Premenstrual spotting affects a large percentage of women. This little flow of blood occurs a few days before your period comes and is called spotting or premenstrual spotting. Spots appearing before your period is not usually cause for alarm, but they might be a sign of a serious health problem. This article will discuss the origins, symptoms, and available treatments for spotting prior to menstruation.
Causes of Spotting Before Your Period
Spots before your period can occur for a number of reasons. Reasons include, but are not limited to:
- Hormonal Imbalance: Spotting before to menstruation may be the result of an oestrogen and progesterone imbalance.
- Birth Control: Spotting before your period is a frequent adverse effect of hormonal contraception such as birth control pills.
- Polyps or Fibroids: Uterine polyps and cervical fibroids are benign tumours that can occur in either the uterus or the cervix. They may result in premenstrual bleeding.
- Infections: Spots before your menstruation can be a sign of an infection like chlamydia or gonorrhoea.
- Pregnancy: One further early indicator of pregnancy is spotting before the woman’s period.
Symptoms of Spotting Before Your Period
Premenstrual spotting is most obviously characterised by the appearance of blood. The blood’s colour and consistency can vary widely, from light pink or brown to heavy and dark red. Other possible premenstrual symptoms besides spotting include:
- Abdominal cramping
- Back pain
- Breast tenderness
- Mood changes
Treatment Options for Spotting Before Your Period
The cause of your spotting before your period will determine how you treat it. You may not always need medical attention if you start spotting before your period. Spots are normal, but if they are interfering with your everyday life or you have other symptoms, you should consult a doctor.
- Hormonal Therapy: In order to control your hormone levels and lessen the frequency of your periods, your doctor may recommend hormone therapy.
- Surgery: Surgery may be required to remove polyps or fibroids if they are the source of your bleeding.
- Antibiotics: Antibiotics may be administered to treat the underlying infection if it is determined that this is the cause of your bleeding.
- Birth Control: Spots can be less of a problem if you switch to a different form of birth control.
Many women worry when they notice spotting before their period, especially if it’s the first time they’ve noticed it or if it comes with additional symptoms. Keep in mind that spotting before your period does not necessarily indicate a major health problem.
- You should see a doctor if you are having spotting for the first time or if you are experiencing more spotting than normal in the days leading up to your period. If you go to the doctor, they can check you and figure out what’s causing your spotting. In order to determine what’s causing your spotting, your doctor may suggest a pelvic check, Pap smear, or ultrasound.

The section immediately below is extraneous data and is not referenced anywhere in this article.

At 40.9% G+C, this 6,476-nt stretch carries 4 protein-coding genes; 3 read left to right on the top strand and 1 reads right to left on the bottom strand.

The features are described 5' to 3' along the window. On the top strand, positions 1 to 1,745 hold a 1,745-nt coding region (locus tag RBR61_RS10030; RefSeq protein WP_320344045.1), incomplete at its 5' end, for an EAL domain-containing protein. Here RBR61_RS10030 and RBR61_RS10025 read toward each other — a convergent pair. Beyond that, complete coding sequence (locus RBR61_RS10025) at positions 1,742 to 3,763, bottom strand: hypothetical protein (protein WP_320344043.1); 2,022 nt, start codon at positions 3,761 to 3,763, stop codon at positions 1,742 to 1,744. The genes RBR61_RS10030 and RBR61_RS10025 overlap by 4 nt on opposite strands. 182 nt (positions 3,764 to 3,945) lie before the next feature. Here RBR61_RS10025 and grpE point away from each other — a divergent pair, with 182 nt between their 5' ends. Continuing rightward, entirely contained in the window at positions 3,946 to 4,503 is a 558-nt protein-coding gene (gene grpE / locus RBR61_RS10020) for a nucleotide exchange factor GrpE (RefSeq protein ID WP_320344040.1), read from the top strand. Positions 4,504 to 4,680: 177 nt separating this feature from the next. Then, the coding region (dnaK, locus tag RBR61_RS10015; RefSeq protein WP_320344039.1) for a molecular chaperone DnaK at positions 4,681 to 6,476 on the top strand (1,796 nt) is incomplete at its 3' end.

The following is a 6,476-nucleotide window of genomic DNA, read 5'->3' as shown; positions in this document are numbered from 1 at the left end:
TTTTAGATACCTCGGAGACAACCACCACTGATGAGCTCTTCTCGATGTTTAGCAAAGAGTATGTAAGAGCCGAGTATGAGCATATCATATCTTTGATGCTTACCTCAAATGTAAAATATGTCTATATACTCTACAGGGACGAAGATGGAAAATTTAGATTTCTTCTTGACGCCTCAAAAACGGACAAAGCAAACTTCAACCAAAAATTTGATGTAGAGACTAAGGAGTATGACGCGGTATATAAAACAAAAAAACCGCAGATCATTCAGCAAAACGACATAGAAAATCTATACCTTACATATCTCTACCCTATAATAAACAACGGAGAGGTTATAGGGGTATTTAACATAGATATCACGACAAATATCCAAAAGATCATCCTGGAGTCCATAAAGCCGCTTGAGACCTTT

- If your doctor concludes that an inconsistency in your hormone levels is to blame for your spotting, you may be prescribed hormonal therapy. Birth control pills, progesterone therapy, and other forms of hormone replacement therapy all fall under the umbrella term “hormonal therapy.”
- Your doctor may recommend surgery to remove polyps or fibroids if they are the root cause of your menstrual irregularities. Hysteroscopy is a treatment that allows your doctor to see inside your uterus and remove polyps or fibroids if necessary.
- If your doctor determines that an infection is to blame for your bleeding, he or she would most likely prescribe medications. Antibiotic resistance can be prevented if antibiotics are taken as prescribed and for the full duration prescribed by a doctor.
- Altering your method of birth control use could be another option for reducing the frequency of spotting. If you are currently using a hormonal method of contraception, your doctor may suggest transitioning to a non-hormonal method, like a copper intrauterine device (IUD).
In conclusion, many women have spotting before their period actually begins. It’s not normally something to worry about, but you should still pay attention to any other symptoms you may be having. Spots before your period are normal, but if you also have abdominal pain, back pain, or mood problems, you should consult a doctor. Find out what’s causing your spotting so you can go on the correct course of therapy from your doctor.